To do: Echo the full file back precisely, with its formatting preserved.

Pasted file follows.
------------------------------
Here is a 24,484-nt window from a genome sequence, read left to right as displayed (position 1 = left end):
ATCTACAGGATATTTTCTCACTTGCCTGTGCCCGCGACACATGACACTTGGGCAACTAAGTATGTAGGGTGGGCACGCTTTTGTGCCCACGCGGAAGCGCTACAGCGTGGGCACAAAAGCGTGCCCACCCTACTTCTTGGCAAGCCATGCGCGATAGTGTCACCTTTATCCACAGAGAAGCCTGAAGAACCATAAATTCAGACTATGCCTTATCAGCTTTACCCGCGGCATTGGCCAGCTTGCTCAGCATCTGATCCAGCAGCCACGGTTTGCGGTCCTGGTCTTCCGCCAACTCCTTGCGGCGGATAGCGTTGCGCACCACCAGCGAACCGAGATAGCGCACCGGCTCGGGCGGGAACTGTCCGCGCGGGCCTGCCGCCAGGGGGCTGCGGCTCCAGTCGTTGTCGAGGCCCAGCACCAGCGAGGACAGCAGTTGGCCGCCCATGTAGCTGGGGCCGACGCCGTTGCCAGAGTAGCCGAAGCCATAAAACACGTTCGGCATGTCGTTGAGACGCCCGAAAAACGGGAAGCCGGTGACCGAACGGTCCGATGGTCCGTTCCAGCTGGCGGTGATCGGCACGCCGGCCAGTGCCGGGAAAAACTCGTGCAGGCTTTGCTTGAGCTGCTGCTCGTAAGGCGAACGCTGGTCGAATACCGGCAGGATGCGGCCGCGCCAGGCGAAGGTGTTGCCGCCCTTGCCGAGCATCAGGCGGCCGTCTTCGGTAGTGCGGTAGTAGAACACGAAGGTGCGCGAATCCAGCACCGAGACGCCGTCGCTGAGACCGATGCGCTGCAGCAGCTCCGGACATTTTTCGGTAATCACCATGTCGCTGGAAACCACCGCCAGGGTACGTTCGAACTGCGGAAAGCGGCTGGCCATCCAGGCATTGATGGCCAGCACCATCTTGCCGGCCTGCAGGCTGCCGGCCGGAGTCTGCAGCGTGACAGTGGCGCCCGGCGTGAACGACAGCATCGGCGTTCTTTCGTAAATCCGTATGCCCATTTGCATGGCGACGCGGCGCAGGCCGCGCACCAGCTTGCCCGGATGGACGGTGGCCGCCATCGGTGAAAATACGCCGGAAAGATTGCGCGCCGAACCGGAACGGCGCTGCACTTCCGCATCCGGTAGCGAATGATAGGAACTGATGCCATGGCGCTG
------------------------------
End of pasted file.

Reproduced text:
Here is a 24,484-nt window from a genome sequence, read left to right as displayed (position 1 = left end):
ATCTACAGGATATTTTCTCACTTGCCTGTGCCCGCGACACATGACACTTGGGCAACTAAGTATGTAGGGTGGGCACGCTTTTGTGCCCACGCGGAAGCGCTACAGCGTGGGCACAAAAGCGTGCCCACCCTACTTCTTGGCAAGCCATGCGCGATAGTGTCACCTTTATCCACAGAGAAGCCTGAAGAACCATAAATTCAGACTATGCCTTATCAGCTTTACCCGCGGCATTGGCCAGCTTGCTCAGCATCTGATCCAGCAGCCACGGTTTGCGGTCCTGGTCTTCCGCCAACTCCTTGCGGCGGATAGCGTTGCGCACCACCAGCGAACCGAGATAGCGCACCGGCTCGGGCGGGAACTGTCCGCGCGGGCCTGCCGCCAGGGGGCTGCGGCTCCAGTCGTTGTCGAGGCCCAGCACCAGCGAGGACAGCAGTTGGCCGCCCATGTAGCTGGGGCCGACGCCGTTGCCAGAGTAGCCGAAGCCATAAAACACGTTCGGCATGTCGTTGAGACGCCCGAAAAACGGGAAGCCGGTGACCGAACGGTCCGATGGTCCGTTCCAGCTGGCGGTGATCGGCACGCCGGCCAGTGCCGGGAAAAACTCGTGCAGGCTTTGCTTGAGCTGCTGCTCGTAAGGCGAACGCTGGTCGAATACCGGCAGGATGCGGCCGCGCCAGGCGAAGGTGTTGCCGCCCTTGCCGAGCATCAGGCGGCCGTCTTCGGTAGTGCGGTAGTAGAACACGAAGGTGCGCGAATCCAGCACCGAGACGCCGTCGCTGAGACCGATGCGCTGCAGCAGCTCCGGACATTTTTCGGTAATCACCATGTCGCTGGAAACCACCGCCAGGGTACGTTCGAACTGCGGAAAGCGGCTGGCCATCCAGGCATTGATGGCCAGCACCATCTTGCCGGCCTGCAGGCTGCCGGCCGGAGTCTGCAGCGTGACAGTGGCGCCCGGCGTGAACGACAGCATCGGCGTTCTTTCGTAAATCCGTATGCCCATTTGCATGGCGACGCGGCGCAGGCCGCGCACCAGCTTGCCCGGATGGACGGTGGCCGCCATCGGTGAAAATACGCCGGAAAGATTGCGCGCCGAACCGGAACGGCGCTGCACTTCCGCATCCGGTAGCGAATGATAGGAACTGATGCCATGGCGCTG